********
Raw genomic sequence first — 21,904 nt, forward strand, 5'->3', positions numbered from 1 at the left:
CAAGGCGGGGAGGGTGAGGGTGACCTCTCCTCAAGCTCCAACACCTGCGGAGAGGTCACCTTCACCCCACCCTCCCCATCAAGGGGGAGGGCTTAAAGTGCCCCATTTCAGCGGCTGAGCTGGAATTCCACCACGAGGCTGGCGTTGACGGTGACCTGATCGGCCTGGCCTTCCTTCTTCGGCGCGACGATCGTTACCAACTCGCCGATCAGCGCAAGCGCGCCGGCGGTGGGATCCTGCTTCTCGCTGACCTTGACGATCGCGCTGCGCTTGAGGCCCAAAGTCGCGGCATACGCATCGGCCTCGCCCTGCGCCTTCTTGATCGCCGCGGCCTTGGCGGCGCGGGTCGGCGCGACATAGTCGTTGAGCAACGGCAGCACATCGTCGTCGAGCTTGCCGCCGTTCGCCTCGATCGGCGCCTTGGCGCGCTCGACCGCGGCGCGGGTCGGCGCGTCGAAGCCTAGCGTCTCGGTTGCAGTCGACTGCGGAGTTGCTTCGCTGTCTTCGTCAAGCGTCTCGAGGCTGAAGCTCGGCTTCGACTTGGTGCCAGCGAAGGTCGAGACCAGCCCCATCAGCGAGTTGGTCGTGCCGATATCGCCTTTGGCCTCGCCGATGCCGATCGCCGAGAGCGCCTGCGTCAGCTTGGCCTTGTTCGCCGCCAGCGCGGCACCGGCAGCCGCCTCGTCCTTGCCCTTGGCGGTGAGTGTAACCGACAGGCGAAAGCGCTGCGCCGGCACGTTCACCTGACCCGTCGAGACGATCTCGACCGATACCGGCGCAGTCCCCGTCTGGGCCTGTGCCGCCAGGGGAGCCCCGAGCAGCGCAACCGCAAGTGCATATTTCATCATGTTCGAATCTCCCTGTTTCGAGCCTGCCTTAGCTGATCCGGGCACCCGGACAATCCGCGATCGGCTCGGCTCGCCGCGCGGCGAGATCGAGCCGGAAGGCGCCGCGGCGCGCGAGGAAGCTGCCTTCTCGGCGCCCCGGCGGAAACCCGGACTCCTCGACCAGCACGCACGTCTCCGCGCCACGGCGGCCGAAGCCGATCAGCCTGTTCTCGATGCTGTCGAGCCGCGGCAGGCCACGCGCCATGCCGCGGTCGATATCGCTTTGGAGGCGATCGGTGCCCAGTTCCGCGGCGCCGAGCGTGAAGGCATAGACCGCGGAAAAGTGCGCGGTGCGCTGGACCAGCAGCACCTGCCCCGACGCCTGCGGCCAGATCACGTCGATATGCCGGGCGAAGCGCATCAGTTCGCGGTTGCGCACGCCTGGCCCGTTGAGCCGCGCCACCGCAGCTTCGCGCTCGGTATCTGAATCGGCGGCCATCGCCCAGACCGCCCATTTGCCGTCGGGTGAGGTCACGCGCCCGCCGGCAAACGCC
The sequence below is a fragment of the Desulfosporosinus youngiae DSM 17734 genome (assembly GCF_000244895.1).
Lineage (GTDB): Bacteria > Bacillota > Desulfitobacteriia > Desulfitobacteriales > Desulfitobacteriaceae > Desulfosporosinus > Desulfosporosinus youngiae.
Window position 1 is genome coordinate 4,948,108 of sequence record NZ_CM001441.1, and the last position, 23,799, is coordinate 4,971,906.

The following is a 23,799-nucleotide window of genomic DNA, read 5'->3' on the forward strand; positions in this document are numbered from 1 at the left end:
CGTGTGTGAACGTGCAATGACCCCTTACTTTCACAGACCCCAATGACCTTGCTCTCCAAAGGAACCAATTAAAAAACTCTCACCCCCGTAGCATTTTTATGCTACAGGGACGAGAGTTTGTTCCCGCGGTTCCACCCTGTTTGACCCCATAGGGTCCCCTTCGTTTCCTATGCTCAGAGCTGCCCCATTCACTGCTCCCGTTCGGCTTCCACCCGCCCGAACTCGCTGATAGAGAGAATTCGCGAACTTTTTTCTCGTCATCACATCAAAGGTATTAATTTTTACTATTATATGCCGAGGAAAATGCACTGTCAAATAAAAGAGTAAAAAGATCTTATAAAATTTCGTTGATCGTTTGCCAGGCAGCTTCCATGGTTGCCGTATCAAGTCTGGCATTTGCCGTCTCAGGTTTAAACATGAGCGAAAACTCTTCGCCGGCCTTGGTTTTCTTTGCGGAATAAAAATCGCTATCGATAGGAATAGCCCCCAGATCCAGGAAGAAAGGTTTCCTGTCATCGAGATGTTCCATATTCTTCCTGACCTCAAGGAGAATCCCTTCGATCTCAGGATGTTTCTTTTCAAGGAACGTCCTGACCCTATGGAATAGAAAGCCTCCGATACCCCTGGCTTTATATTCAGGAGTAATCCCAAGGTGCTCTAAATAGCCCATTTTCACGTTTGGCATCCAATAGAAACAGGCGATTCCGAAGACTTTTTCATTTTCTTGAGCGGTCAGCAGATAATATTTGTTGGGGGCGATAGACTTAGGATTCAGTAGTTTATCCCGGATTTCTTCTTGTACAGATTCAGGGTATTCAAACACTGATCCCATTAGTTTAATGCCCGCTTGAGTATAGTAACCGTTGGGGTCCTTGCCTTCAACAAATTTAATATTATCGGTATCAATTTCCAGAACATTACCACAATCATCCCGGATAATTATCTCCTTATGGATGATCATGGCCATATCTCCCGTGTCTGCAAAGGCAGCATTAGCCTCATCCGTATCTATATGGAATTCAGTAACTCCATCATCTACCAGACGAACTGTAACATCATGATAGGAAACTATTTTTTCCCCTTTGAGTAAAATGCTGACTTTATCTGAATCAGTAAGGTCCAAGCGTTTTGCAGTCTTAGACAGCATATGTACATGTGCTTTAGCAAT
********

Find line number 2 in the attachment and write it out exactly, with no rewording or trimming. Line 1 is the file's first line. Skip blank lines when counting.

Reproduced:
CAAGGCGGGGAGGGTGAGGGTGACCTCTCCTCAAGCTCCAACACCTGCGGAGAGGTCACCTTCACCCCACCCTCCCCATCAAGGGGGAGGGCTTAAAGTGCCCCATTTCAGCGGCTGAGCTGGAATTCCACCACGAGGCTGGCGTTGACGGTGACCTGATCGGCCTGGCCTTCCTTCTTCGGCGCGACGATCGTTACCAACTCGCCGATCAGCGCAAGCGCGCCGGCGGTGGGATCCTGCTTCTCGCTGACCTTGACGATCGCGCTGCGCTTGAGGCCCAAAGTCGCGGCATACGCATCGGCCTCGCCCTGCGCCTTCTTGATCGCCGCGGCCTTGGCGGCGCGGGTCGGCGCGACATAGTCGTTGAGCAACGGCAGCACATCGTCGTCGAGCTTGCCGCCGTTCGCCTCGATCGGCGCCTTGGCGCGCTCGACCGCGGCGCGGGTCGGCGCGTCGAAGCCTAGCGTCTCGGTTGCAGTCGACTGCGGAGTTGCTTCGCTGTCTTCGTCAAGCGTCTCGAGGCTGAAGCTCGGCTTCGACTTGGTGCCAGCGAAGGTCGAGACCAGCCCCATCAGCGAGTTGGTCGTGCCGATATCGCCTTTGGCCTCGCCGATGCCGATCGCCGAGAGCGCCTGCGTCAGCTTGGCCTTGTTCGCCGCCAGCGCGGCACCGGCAGCCGCCTCGTCCTTGCCCTTGGCGGTGAGTGTAACCGACAGGCGAAAGCGCTGCGCCGGCACGTTCACCTGACCCGTCGAGACGATCTCGACCGATACCGGCGCAGTCCCCGTCTGGGCCTGTGCCGCCAGGGGAGCCCCGAGCAGCGCAACCGCAAGTGCATATTTCATCATGTTCGAATCTCCCTGTTTCGAGCCTGCCTTAGCTGATCCGGGCACCCGGACAATCCGCGATCGGCTCGGCTCGCCGCGCGGCGAGATCGAGCCGGAAGGCGCCGCGGCGCGCGAGGAAGCTGCCTTCTCGGCGCCCCGGCGGAAACCCGGACTCCTCGACCAGCACGCACGTCTCCGCGCCACGGCGGCCGAAGCCGATCAGCCTGTTCTCGATGCTGTCGAGCCGCGGCAGGCCACGCGCCATGCCGCGGTCGATATCGCTTTGGAGGCGATCGGTGCCCAGTTCCGCGGCGCCGAGCGTGAAGGCATAGACCGCGGAAAAGTGCGCGGTGCGCTGGACCAGCAGCACCTGCCCCGACGCCTGCGGCCAGATCACGTCGATATGCCGGGCGAAGCGCATCAGTTCGCGGTTGCGCACGCCTGGCCCGTTGAGCCGCGCCACCGCAGCTTCGCGCTCGGTATCTGAATCGGCGGCCATCGCCCAGACCGCCCATTTGCCGTCGGGTGAGGTCACGCGCCCGCCGGCAAACGCC